Thongloun has personally headed a campaign to diversify Laos’ economic relations away from neighboring China, Vietnam and Thailand, its traditional main trade partners, to other richer regional countries.
In May, Thongloun traveled to Singapore to meet his counterpart Lee Hsien Loong, who committed to assisting Laos’ development. A week later, he oversaw this year’s Malaysia-Laos Business Forum in Kuala Lumpur.
Upon taking the premiership last year, Thongloun has persistently stated his ambition to transform Laos from being landlocked to “land-linked.” The China-financed Kunming to Vientiane high-speed railway, expected to be finished in 2021 and ultimately designed to extend to Singapore passing through Thailand and Malaysia, will contribute to that vision.
But there is only so much Thongloun can push in Laos’ nominally communist and patronage driven culture. Despite efforts to curb corruption, which have been emboldened under Thongloun’s tenure, analysts believe it will be extremely difficult to uproot what has become common practice over several decades.
“The opaque business environment and the presence of politically connected vested interests will make entry into some sectors difficult in the years ahead,” said Alice Mummery, an Asia Analyst at the Economist Intelligence Unit.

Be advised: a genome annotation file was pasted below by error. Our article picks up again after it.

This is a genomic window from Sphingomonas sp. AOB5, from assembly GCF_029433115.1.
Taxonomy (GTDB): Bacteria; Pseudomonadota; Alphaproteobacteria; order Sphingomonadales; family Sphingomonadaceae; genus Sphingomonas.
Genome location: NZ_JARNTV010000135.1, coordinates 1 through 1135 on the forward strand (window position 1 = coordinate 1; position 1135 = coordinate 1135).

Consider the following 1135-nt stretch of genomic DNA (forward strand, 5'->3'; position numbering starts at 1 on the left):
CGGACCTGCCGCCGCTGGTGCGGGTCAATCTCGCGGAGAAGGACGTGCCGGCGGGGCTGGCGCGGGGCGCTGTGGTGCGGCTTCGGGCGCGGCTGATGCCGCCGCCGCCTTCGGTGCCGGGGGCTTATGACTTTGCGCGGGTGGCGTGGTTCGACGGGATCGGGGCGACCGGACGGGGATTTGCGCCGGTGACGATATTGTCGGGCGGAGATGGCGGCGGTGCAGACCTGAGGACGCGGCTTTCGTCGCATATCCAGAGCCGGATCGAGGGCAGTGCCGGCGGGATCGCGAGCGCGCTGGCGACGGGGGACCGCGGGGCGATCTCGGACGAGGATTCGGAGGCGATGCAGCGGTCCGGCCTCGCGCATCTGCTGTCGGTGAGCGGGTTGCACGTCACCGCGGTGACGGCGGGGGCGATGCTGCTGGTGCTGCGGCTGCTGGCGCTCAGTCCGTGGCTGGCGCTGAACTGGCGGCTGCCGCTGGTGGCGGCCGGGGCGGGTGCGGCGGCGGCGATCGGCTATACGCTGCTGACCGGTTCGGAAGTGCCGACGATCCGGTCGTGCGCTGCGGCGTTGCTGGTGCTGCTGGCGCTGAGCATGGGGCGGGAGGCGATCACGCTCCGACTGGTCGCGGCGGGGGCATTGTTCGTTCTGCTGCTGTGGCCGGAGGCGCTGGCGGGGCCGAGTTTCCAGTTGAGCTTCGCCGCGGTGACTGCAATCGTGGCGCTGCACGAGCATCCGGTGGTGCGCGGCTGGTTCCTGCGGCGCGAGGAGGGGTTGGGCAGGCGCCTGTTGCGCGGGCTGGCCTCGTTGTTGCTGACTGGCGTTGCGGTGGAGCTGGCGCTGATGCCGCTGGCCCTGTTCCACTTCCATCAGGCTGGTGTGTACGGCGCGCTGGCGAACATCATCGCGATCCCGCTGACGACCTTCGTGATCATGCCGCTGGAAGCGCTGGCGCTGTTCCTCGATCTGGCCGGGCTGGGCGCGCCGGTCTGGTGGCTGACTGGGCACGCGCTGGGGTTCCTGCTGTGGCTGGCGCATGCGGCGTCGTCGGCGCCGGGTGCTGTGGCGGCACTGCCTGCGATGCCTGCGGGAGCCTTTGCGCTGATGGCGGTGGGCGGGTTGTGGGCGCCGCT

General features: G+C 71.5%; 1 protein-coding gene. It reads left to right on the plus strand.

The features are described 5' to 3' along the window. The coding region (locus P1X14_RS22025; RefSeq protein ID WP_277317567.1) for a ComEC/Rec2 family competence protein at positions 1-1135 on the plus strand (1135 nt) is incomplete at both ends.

Others are cautiously optimistic. Yasushi Negishi, ADB’s country director for Laos, was recently quoted by Chinese media praising Vientiane for “curtailing spending and boosting private sector investments.”
Most economists agree that’s what it will take to alleviate mounting debts. What’s less clear, however, is how much austerity the government is willing to impose and how severely any financial downturn will be felt by ordinary people.
“With Laos’ economic picture not expected to be so bright in the coming years, there will be an increased risk of social unrest,” claimed Mummery.
Land concessions granted as incentives to private companies that involve the movement of populations are one risk factor.
Land-rights activism is on the rise in Laos. In one case, 14 villagers from southeastern Sekong province were arrested in recent months after protesting a ten-year-old land dispute involving a Vietnamese-owned rubber plantation.
For years, Vientiane has handed over state-owned land in lieu of debt payment to foreign investors. For example, when Vientiane couldn’t pay back a US$80 million loan China provided to build a stadium for the Southeast Asian Games, the government agreed to hand over a 300-hectare land concession to the contracted Chinese company.
Thongloun has said he wants to abolish the practice to dispel protests over land ownership. He has also moved to curb the growth of Chinese-run banana plantations in the country’s north where Chinese growers have been granted decades-long land concessions.
Some of Laos’ greatest economic potential is found in its land. Mining and farming remain dominant and hydropower could allow it to become a major power exporter. But it is these same foreign currency-generating industries that most infuriate locals, many of whom have come to think the government’s economic development schemes don’t have them in mind.